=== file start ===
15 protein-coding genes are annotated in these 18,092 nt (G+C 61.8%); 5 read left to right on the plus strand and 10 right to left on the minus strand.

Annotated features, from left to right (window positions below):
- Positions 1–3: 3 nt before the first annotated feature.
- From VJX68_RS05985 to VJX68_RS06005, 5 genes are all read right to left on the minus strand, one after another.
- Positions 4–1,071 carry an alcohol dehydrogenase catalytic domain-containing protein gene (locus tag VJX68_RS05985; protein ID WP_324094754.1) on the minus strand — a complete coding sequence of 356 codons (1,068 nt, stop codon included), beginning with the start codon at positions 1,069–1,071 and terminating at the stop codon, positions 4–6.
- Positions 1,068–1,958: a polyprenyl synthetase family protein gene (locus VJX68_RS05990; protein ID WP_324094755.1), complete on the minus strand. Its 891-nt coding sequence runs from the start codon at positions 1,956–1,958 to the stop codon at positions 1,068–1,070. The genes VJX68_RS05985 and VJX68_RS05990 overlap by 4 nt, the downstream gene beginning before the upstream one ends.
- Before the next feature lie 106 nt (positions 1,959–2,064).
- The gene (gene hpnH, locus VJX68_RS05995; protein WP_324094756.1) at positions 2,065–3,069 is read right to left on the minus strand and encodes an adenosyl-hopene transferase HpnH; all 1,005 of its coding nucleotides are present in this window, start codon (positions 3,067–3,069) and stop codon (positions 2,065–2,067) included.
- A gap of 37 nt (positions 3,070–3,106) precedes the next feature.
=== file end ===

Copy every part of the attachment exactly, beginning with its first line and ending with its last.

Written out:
15 protein-coding genes are annotated in these 18,092 nt (G+C 61.8%); 5 read left to right on the plus strand and 10 right to left on the minus strand.

Annotated features, from left to right (window positions below):
- Positions 1–3: 3 nt before the first annotated feature.
- From VJX68_RS05985 to VJX68_RS06005, 5 genes are all read right to left on the minus strand, one after another.
- Positions 4–1,071 carry an alcohol dehydrogenase catalytic domain-containing protein gene (locus tag VJX68_RS05985; protein ID WP_324094754.1) on the minus strand — a complete coding sequence of 356 codons (1,068 nt, stop codon included), beginning with the start codon at positions 1,069–1,071 and terminating at the stop codon, positions 4–6.
- Positions 1,068–1,958: a polyprenyl synthetase family protein gene (locus VJX68_RS05990; protein ID WP_324094755.1), complete on the minus strand. Its 891-nt coding sequence runs from the start codon at positions 1,956–1,958 to the stop codon at positions 1,068–1,070. The genes VJX68_RS05985 and VJX68_RS05990 overlap by 4 nt, the downstream gene beginning before the upstream one ends.
- Before the next feature lie 106 nt (positions 1,959–2,064).
- The gene (gene hpnH, locus VJX68_RS05995; protein WP_324094756.1) at positions 2,065–3,069 is read right to left on the minus strand and encodes an adenosyl-hopene transferase HpnH; all 1,005 of its coding nucleotides are present in this window, start codon (positions 3,067–3,069) and stop codon (positions 2,065–2,067) included.
- A gap of 37 nt (positions 3,070–3,106) precedes the next feature.